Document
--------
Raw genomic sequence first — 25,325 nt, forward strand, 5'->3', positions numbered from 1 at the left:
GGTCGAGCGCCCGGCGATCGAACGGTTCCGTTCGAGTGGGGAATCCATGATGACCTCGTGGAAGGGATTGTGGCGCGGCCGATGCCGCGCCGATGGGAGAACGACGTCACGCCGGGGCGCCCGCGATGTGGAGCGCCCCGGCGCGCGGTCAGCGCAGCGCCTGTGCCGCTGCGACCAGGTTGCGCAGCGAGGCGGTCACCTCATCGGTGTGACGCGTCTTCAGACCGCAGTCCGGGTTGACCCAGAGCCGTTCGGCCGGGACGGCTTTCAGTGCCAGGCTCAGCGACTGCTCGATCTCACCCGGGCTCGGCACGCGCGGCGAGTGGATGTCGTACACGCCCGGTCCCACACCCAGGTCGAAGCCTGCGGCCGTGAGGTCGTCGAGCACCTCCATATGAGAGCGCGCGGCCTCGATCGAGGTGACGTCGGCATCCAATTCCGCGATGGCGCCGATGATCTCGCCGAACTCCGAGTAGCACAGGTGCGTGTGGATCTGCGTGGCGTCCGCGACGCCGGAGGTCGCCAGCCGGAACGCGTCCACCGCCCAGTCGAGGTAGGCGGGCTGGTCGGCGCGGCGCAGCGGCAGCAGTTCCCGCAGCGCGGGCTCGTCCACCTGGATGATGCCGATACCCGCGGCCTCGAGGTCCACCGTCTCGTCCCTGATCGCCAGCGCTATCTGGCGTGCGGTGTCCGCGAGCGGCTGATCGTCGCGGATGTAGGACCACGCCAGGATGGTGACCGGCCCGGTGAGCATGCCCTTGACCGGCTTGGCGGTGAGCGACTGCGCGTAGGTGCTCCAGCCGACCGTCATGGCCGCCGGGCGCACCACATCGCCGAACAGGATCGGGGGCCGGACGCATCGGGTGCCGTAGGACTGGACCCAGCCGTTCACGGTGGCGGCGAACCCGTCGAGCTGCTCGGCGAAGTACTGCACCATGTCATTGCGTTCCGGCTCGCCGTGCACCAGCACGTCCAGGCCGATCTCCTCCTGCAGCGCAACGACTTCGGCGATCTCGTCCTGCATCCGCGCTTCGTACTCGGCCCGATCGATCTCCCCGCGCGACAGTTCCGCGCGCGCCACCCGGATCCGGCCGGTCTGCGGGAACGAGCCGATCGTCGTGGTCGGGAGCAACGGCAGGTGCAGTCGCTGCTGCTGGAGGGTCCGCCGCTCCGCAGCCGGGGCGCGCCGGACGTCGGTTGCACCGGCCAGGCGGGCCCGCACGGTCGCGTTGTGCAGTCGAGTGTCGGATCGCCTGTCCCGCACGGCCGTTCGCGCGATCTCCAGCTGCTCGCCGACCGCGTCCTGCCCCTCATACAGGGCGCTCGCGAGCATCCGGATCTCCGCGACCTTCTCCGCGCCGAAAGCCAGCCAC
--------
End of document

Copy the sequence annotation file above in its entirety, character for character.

Raw genomic sequence first — 25,325 nt, forward strand, 5'->3', positions numbered from 1 at the left:
GGTCGAGCGCCCGGCGATCGAACGGTTCCGTTCGAGTGGGGAATCCATGATGACCTCGTGGAAGGGATTGTGGCGCGGCCGATGCCGCGCCGATGGGAGAACGACGTCACGCCGGGGCGCCCGCGATGTGGAGCGCCCCGGCGCGCGGTCAGCGCAGCGCCTGTGCCGCTGCGACCAGGTTGCGCAGCGAGGCGGTCACCTCATCGGTGTGACGCGTCTTCAGACCGCAGTCCGGGTTGACCCAGAGCCGTTCGGCCGGGACGGCTTTCAGTGCCAGGCTCAGCGACTGCTCGATCTCACCCGGGCTCGGCACGCGCGGCGAGTGGATGTCGTACACGCCCGGTCCCACACCCAGGTCGAAGCCTGCGGCCGTGAGGTCGTCGAGCACCTCCATATGAGAGCGCGCGGCCTCGATCGAGGTGACGTCGGCATCCAATTCCGCGATGGCGCCGATGATCTCGCCGAACTCCGAGTAGCACAGGTGCGTGTGGATCTGCGTGGCGTCCGCGACGCCGGAGGTCGCCAGCCGGAACGCGTCCACCGCCCAGTCGAGGTAGGCGGGCTGGTCGGCGCGGCGCAGCGGCAGCAGTTCCCGCAGCGCGGGCTCGTCCACCTGGATGATGCCGATACCCGCGGCCTCGAGGTCCACCGTCTCGTCCCTGATCGCCAGCGCTATCTGGCGTGCGGTGTCCGCGAGCGGCTGATCGTCGCGGATGTAGGACCACGCCAGGATGGTGACCGGCCCGGTGAGCATGCCCTTGACCGGCTTGGCGGTGAGCGACTGCGCGTAGGTGCTCCAGCCGACCGTCATGGCCGCCGGGCGCACCACATCGCCGAACAGGATCGGGGGCCGGACGCATCGGGTGCCGTAGGACTGGACCCAGCCGTTCACGGTGGCGGCGAACCCGTCGAGCTGCTCGGCGAAGTACTGCACCATGTCATTGCGTTCCGGCTCGCCGTGCACCAGCACGTCCAGGCCGATCTCCTCCTGCAGCGCAACGACTTCGGCGATCTCGTCCTGCATCCGCGCTTCGTACTCGGCCCGATCGATCTCCCCGCGCGACAGTTCCGCGCGCGCCACCCGGATCCGGCCGGTCTGCGGGAACGAGCCGATCGTCGTGGTCGGGAGCAACGGCAGGTGCAGTCGCTGCTGCTGGAGGGTCCGCCGCTCCGCAGCCGGGGCGCGCCGGACGTCGGTTGCACCGGCCAGGCGGGCCCGCACGGTCGCGTTGTGCAGTCGAGTGTCGGATCGCCTGTCCCGCACGGCCGTTCGCGCGATCTCCAGCTGCTCGCCGACCGCGTCCTGCCCCTCATACAGGGCGCTCGCGAGCATCCGGATCTCCGCGACCTTCTCCGCGCCGAAAGCCAGCCAC